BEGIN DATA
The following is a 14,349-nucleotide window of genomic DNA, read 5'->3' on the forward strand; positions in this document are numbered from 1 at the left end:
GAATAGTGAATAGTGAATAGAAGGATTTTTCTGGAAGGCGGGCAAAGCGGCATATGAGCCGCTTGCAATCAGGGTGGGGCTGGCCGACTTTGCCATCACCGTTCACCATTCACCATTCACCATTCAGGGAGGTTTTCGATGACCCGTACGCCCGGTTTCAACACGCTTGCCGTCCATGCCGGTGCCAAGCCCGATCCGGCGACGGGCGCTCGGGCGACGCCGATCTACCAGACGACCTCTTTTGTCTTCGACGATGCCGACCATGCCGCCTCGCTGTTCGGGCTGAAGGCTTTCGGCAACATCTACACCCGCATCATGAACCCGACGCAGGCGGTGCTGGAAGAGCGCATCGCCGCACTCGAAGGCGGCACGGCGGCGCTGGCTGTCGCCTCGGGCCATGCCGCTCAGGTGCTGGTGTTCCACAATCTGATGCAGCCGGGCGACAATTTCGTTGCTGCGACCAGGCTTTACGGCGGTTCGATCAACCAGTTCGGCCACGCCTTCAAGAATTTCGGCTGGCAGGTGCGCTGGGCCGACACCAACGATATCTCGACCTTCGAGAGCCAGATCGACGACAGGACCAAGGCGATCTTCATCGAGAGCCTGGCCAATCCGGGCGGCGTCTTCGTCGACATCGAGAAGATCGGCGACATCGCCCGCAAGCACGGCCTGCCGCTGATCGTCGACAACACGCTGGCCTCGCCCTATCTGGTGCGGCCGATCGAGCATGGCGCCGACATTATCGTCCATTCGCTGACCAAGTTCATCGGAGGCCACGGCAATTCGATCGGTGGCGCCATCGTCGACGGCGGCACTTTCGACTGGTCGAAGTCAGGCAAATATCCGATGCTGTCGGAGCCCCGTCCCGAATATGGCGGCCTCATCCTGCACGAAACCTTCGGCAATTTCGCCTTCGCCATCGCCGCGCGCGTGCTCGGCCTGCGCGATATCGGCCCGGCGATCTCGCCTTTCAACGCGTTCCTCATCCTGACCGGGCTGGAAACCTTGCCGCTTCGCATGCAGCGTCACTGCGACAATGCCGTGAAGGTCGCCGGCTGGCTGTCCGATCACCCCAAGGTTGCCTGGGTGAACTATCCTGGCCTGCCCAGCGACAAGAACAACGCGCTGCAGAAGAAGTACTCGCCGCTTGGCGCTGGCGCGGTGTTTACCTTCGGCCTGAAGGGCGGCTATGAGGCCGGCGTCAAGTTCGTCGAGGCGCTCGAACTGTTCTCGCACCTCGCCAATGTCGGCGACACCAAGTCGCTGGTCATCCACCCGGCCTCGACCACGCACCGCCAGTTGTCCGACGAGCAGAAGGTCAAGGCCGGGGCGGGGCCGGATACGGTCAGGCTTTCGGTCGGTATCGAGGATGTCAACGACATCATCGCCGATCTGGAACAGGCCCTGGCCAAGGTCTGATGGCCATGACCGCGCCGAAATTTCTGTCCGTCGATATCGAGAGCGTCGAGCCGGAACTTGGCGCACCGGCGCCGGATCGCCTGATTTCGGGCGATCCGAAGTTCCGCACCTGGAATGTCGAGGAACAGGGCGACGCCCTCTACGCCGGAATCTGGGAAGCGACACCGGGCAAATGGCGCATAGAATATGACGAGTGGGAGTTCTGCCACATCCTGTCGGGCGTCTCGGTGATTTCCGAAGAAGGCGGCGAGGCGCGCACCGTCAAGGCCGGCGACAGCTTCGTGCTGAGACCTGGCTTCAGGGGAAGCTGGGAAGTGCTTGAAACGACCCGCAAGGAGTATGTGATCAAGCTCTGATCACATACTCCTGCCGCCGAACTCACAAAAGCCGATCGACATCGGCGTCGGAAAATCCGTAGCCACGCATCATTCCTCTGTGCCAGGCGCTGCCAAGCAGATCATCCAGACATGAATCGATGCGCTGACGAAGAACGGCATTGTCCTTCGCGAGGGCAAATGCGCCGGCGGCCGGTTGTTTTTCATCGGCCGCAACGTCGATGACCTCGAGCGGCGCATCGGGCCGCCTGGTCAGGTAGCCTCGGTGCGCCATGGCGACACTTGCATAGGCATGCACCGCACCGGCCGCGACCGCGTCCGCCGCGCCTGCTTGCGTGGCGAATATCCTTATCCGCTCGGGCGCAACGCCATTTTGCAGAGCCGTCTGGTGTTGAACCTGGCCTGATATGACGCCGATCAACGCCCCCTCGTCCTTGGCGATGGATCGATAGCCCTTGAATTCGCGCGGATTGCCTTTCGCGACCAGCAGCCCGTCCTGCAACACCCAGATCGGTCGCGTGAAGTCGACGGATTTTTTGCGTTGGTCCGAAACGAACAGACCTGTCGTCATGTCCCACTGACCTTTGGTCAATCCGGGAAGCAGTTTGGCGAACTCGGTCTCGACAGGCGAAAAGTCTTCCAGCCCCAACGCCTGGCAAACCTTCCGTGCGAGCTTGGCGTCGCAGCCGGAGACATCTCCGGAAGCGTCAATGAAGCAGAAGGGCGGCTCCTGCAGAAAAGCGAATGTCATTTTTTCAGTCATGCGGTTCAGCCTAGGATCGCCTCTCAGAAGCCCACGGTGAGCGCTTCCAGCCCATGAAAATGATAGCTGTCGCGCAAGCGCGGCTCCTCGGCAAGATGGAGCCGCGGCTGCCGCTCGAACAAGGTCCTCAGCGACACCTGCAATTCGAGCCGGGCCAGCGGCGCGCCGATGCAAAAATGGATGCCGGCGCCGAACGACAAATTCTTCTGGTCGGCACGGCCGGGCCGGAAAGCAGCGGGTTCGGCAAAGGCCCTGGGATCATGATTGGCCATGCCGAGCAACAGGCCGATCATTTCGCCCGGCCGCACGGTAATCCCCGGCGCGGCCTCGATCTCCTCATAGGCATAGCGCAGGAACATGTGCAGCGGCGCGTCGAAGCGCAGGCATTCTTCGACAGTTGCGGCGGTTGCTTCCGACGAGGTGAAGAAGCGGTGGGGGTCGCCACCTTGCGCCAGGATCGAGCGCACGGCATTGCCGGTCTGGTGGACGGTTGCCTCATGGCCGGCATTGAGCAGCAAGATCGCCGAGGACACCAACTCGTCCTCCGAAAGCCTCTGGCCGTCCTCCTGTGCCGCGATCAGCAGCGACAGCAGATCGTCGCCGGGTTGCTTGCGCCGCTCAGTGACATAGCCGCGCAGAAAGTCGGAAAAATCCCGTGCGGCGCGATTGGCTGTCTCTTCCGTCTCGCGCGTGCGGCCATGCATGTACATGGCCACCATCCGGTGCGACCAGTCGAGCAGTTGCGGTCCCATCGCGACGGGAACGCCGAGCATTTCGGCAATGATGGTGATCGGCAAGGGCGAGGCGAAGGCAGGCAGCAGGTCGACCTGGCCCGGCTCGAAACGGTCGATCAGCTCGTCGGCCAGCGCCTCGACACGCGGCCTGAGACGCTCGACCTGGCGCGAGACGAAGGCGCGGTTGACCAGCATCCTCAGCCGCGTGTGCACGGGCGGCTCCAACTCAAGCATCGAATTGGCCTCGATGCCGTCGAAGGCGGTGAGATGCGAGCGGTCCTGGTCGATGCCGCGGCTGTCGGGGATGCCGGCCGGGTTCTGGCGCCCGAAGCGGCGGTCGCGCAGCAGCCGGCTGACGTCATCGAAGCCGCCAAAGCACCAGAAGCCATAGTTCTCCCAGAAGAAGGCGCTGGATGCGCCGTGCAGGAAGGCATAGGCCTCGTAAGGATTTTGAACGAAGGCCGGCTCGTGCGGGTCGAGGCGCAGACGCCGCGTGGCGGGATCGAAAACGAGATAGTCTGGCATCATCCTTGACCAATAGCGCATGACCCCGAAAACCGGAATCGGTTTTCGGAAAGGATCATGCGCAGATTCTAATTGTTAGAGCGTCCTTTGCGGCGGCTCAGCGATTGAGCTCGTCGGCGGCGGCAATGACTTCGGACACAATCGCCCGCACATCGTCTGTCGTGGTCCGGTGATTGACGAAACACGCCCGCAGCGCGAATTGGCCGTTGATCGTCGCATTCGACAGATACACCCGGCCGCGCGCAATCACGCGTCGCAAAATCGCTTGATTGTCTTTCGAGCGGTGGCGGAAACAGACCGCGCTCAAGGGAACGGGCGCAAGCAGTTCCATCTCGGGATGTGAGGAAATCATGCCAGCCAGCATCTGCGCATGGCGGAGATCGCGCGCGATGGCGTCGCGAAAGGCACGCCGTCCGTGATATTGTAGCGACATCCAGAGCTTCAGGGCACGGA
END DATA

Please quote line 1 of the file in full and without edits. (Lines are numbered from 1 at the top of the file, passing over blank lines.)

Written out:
The following is a 14,349-nucleotide window of genomic DNA, read 5'->3' on the forward strand; positions in this document are numbered from 1 at the left end: